Verticality is different, a player will enter a fight and see enemies on high ground and their characters on the low ground and rationalize "forget this, I'll reload and reposition". Or maybe, "Yeah I'll spend several turns focused on moving my characters around and chugging potions". Neither of which are engaging decisions. Again this did not impact difficulty but directly affects how the player spends their time. (The mechanic is essentially a chore for the player, just as exciting as washing dishes).

Thx for this. It gaves me more things to think about. What else could I do than "thinking" about BG3 smile
I was exactly thinking about HP bloat that should be "necessary" if you reduced the AC. But I guess it's not the only solution because it also has (I think I can say "small") consequences.

Last edited by Maximuuus; 14/06/21 08:01 PM.
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If getting advantage stays as easy as it is now, "reckless attacks" for barbarians will be completely redundant.

....amongst many other abilities and spells.

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@DragonSnooz
I'm hesitant to argue for Backstab with finesse weapons only; Dex doesn't need to be any more overpowered relative to strength than it already is. Dex fighters would also benefit from this, not just rogues and dex rangers. My idea was to have some version of this feat for Str too (Choose +1 to Dex or Str, plus +to-hit effects on a backstab).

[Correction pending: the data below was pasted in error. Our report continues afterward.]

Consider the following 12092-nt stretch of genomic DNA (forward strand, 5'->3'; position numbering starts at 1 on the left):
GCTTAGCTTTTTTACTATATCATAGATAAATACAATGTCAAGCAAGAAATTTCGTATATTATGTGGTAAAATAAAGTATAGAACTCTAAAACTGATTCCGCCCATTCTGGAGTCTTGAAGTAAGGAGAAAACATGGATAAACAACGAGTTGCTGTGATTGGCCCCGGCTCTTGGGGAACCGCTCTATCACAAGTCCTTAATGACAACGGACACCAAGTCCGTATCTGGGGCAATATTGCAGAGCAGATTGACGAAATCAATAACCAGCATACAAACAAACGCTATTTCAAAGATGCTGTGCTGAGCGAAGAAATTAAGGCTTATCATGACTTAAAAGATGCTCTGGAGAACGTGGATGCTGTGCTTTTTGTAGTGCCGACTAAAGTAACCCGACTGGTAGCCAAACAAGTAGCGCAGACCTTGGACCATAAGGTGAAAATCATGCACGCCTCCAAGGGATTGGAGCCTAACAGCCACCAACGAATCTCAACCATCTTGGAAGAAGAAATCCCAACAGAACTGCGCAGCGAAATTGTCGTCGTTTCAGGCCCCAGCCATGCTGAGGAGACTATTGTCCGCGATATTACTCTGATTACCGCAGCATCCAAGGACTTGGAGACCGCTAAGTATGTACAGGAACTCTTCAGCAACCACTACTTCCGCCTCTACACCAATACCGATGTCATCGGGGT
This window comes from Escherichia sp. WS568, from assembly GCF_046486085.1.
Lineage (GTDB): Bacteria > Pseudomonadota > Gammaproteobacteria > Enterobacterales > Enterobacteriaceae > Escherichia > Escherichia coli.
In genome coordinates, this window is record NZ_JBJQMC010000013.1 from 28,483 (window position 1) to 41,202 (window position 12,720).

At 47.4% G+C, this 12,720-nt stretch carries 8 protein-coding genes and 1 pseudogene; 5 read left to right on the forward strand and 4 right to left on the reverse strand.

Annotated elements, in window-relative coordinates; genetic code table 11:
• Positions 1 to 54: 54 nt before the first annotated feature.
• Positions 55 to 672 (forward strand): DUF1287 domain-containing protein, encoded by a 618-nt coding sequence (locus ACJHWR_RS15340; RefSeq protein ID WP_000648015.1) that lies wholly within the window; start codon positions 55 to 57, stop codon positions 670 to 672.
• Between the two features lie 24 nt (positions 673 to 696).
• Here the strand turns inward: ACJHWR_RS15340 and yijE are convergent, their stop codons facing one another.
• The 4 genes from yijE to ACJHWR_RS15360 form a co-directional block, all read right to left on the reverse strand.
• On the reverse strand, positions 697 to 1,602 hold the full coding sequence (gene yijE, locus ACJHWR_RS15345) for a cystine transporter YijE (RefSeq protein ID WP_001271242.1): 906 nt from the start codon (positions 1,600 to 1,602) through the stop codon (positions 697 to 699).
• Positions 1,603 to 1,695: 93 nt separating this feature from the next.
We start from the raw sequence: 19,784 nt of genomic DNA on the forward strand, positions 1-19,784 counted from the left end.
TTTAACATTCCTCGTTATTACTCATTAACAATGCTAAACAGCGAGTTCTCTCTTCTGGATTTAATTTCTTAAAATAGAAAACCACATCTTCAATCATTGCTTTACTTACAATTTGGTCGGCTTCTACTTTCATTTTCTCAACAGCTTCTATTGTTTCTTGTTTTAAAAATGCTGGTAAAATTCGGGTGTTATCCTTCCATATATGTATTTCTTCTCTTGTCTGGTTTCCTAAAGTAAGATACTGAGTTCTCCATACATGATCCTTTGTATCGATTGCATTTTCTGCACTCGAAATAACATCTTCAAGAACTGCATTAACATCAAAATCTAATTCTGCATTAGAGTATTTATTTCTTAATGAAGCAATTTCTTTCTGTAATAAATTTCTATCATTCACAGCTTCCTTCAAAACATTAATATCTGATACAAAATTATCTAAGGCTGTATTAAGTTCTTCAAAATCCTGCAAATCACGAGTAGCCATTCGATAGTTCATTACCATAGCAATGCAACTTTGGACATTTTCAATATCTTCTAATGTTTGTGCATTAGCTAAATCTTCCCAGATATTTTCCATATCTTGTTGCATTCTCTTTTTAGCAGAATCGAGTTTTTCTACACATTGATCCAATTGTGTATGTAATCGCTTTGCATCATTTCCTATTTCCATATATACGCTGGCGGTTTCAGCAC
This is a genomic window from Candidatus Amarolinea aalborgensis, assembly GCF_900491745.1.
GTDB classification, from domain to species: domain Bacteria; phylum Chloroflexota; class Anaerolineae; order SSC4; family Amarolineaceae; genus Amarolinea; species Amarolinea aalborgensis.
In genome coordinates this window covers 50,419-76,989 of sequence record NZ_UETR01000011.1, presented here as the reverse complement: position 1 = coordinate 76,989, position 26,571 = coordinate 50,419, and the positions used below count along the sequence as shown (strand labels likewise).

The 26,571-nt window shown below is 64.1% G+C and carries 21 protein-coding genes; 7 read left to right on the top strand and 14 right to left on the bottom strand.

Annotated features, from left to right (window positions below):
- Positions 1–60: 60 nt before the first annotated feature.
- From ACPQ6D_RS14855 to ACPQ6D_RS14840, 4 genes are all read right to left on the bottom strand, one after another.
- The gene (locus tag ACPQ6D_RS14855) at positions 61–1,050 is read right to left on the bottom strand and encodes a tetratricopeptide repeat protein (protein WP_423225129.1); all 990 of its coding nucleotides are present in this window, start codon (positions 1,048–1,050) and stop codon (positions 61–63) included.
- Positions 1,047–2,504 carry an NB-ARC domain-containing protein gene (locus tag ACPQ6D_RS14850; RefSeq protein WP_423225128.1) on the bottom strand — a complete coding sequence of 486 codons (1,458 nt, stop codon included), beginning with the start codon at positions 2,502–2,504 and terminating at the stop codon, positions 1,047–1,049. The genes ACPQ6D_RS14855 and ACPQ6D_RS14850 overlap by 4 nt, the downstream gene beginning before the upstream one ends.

I like your idea that to get advantage, there can't be enemies within 30 feet. An alternate suggestion is to repurpose Tasha's "Take Aim" rogue bonus action ability, where you spend a bonus action to take aim and can't do any movement during that turn. This would ensure that anyone who wants to take advantage of high ground has to start and end their turn on the cliff edge, visible to all enemeies.

________________________________________________________________

As other posters have mentioned, increasing characters' Proficiency Bonuses would probably be better than changing enemy AC since proficiency governs to-hit attack rolls AND spell/ability Saving Throws.

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Originally Posted by Maximuuus